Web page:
DOWN, BUT NOT OUT
Tayla Henry has always been frugal when spending on groceries, but she had never faced an empty cupboard.
That changed this past year when the father of her children moved out of the apartment they shared. They had lived together – and shared expenses – for nearly nine years. Faced with a new financial reality, Tayla started to visit the Emergency Food Pantry in Fargo.
“It’s tough times,” she says. “I’m running low on food.”
Tayla was confident that groceries from the food pantry would get her and her two daughters, Shakayla, 7, and Valentina, 4, through another week.
Tayla works as a personal care assistant to adults and children who have disabilities. She likes the work because it’s flexible. In the evenings or on non-school days, she can bring her daughters with her.
The flexibility reduces Tayla’s need for child care, another expense, but the work doesn’t pay as much as the family needs.
“For the first time, I have to pay rent on my own,” Tayla says.
Before her children’s father had moved out, Tayla had planned to go back to school. Now that dream has been pushed aside as she figures out how to support herself and her daughters.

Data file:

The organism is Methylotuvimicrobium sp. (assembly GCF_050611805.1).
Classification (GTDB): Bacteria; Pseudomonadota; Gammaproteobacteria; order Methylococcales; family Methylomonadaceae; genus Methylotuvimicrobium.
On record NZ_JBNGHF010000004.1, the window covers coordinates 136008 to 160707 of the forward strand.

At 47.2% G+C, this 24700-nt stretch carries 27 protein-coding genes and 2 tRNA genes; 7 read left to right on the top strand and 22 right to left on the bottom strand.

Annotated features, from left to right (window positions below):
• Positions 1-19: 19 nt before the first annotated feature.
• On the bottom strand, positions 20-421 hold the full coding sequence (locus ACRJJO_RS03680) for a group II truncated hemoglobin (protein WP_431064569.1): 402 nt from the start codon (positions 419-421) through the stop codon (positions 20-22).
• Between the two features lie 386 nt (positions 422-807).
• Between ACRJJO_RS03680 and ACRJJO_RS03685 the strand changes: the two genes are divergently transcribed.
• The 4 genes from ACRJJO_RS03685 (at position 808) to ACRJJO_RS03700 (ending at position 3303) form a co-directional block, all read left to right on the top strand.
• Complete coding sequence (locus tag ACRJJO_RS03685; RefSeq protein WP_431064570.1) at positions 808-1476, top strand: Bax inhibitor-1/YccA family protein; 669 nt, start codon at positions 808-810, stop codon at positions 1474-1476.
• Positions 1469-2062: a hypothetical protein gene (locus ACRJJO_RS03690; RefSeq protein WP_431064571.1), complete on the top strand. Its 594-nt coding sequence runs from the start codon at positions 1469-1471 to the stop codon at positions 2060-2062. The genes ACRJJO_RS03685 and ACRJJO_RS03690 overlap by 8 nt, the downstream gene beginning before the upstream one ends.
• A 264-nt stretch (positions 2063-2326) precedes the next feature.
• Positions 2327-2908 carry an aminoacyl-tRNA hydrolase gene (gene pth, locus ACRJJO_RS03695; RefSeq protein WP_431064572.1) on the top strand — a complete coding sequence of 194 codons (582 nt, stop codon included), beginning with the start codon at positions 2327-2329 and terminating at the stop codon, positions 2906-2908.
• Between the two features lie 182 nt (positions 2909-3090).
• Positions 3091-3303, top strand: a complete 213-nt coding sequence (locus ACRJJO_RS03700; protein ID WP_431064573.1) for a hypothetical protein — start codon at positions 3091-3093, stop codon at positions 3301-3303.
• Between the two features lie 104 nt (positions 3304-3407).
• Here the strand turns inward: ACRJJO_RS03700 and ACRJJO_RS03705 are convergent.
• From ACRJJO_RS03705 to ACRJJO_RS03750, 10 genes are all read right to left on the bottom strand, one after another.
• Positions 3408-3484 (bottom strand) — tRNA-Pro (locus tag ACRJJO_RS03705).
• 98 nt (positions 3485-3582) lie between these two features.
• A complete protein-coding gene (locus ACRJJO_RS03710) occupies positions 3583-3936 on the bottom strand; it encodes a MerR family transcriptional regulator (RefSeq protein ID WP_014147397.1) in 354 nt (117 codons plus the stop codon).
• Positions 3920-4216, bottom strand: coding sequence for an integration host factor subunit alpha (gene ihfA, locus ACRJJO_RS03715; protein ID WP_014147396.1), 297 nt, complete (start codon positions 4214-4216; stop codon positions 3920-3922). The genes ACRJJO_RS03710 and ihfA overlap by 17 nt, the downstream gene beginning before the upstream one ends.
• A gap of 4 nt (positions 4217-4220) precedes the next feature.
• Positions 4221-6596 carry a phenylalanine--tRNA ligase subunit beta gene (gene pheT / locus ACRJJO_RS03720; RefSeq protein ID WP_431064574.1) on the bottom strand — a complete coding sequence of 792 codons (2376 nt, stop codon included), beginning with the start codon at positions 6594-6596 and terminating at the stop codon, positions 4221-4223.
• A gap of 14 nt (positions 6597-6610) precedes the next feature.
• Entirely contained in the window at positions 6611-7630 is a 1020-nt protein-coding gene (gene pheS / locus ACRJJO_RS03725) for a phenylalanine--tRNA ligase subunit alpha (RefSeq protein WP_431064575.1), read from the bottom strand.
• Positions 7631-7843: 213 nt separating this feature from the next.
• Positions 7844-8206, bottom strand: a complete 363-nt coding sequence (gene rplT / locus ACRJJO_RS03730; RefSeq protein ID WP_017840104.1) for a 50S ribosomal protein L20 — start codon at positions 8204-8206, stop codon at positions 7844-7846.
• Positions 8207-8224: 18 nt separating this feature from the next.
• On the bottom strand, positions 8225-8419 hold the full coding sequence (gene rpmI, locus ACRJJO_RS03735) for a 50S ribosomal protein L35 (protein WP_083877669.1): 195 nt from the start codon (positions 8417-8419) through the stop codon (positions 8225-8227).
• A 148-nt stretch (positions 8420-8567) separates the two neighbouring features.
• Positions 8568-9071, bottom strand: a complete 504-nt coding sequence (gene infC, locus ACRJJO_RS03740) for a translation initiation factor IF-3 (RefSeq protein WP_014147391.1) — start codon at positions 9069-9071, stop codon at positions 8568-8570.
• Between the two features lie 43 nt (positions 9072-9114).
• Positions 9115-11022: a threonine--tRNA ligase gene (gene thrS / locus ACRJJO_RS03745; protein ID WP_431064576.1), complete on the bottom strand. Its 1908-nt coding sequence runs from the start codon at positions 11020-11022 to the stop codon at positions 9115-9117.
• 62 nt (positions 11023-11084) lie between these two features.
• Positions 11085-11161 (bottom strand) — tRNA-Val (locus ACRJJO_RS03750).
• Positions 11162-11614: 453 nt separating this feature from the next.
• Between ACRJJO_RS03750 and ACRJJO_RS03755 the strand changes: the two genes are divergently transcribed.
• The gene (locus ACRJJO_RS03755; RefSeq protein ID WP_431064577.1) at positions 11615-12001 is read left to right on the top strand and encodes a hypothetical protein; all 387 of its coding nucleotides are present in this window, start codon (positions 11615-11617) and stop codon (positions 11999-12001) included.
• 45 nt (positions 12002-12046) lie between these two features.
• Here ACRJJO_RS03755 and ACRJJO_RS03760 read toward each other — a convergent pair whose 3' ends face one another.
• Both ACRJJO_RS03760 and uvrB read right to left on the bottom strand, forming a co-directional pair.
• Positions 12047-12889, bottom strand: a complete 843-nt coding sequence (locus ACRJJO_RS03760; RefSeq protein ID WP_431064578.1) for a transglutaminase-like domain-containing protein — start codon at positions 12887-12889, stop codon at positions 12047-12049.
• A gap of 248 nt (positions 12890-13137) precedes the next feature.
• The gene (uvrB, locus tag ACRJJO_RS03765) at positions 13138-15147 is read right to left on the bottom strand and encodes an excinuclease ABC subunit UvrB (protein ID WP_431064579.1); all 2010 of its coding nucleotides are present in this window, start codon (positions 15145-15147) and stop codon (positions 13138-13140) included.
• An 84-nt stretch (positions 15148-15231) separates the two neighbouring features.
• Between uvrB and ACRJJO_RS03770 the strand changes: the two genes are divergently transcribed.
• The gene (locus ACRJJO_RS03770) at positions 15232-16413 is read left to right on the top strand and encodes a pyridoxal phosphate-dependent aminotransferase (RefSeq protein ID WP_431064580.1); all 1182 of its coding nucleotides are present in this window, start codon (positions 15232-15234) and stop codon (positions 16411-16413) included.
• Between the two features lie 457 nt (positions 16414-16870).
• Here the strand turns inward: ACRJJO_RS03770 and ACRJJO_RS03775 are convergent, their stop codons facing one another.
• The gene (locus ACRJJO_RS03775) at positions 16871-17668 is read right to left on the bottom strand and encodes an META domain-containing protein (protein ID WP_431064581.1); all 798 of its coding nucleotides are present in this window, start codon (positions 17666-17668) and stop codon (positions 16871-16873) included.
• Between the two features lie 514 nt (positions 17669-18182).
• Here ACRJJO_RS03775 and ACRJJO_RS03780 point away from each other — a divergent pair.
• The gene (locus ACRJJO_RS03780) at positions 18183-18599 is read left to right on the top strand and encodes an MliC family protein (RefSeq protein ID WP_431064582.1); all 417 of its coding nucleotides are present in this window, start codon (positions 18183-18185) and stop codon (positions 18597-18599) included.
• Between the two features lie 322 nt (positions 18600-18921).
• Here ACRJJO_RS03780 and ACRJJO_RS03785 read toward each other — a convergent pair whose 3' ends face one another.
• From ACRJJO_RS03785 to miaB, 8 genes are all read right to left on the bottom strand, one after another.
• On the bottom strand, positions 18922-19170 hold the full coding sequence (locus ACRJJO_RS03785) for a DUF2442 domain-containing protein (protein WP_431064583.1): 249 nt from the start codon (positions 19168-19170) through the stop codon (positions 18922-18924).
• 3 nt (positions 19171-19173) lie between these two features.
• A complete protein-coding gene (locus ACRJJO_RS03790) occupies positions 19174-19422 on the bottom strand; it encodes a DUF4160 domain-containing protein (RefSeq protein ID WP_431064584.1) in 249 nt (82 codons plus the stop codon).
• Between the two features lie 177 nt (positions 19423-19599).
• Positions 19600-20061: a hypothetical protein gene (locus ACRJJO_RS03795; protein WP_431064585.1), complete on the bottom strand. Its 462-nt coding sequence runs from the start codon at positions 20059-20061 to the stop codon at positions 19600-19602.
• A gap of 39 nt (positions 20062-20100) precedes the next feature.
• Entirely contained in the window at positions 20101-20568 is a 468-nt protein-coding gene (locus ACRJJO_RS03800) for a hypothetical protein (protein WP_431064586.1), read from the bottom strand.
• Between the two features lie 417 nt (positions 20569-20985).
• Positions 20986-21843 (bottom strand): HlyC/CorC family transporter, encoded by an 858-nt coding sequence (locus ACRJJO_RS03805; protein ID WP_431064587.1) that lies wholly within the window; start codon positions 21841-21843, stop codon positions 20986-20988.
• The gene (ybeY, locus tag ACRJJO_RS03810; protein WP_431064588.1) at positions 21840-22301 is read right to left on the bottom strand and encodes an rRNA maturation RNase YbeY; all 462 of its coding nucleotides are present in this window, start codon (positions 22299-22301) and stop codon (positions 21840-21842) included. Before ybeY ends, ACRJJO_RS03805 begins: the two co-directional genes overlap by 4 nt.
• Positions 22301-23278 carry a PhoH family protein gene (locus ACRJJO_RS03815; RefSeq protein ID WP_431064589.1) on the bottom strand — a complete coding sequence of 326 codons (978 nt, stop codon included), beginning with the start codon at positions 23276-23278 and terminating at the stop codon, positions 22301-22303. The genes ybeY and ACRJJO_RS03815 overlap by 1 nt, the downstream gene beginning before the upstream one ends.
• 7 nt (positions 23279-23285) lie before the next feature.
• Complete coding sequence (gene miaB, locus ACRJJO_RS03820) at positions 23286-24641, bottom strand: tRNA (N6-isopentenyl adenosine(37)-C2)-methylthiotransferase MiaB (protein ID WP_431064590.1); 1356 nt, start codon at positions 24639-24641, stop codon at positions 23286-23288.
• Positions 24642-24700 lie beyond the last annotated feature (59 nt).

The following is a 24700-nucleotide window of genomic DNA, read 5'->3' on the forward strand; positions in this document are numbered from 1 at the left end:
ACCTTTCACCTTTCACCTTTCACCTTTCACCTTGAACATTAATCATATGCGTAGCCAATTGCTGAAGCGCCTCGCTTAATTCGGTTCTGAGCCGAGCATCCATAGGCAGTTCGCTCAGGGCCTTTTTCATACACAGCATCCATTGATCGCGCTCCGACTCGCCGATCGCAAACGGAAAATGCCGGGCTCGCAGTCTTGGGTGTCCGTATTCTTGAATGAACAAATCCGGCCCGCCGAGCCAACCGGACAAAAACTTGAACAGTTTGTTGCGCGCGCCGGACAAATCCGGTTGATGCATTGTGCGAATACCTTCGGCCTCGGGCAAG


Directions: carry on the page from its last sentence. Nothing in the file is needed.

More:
The family are eligible for some food assistance. They receive $80 per month in SNAP benefits, also known as food stamps.
Her youngest daughter, Valentina, also receives benefits through WIC, a nutrition program for women, infants and children. Through this program, Tayla is able to purchase milk, eggs, cereal, fruits and vegetables. However, the WIC benefits will end when Valentina turns 5 in a few months.
“Then it will be a real struggle (to feed my family),” says Tayla, who lives in Moorhead, Minnesota.
The first month-and-a-half on her own was tough. She struggled both financially and emotionally as she adjusted to less income and the loss of a long-term relationship.
Tayla’s thankful that she has always believed in a budget. She has a habit of saving money for the things she and her daughters need. Now she budgets for things like ramen noodles and generic-brand cereal.
It’s the only reason she’s been able to keep their housing and other needs covered as they adjust to new financial realities.
“It gets tough to work out,” she says. “But I can’t give up.”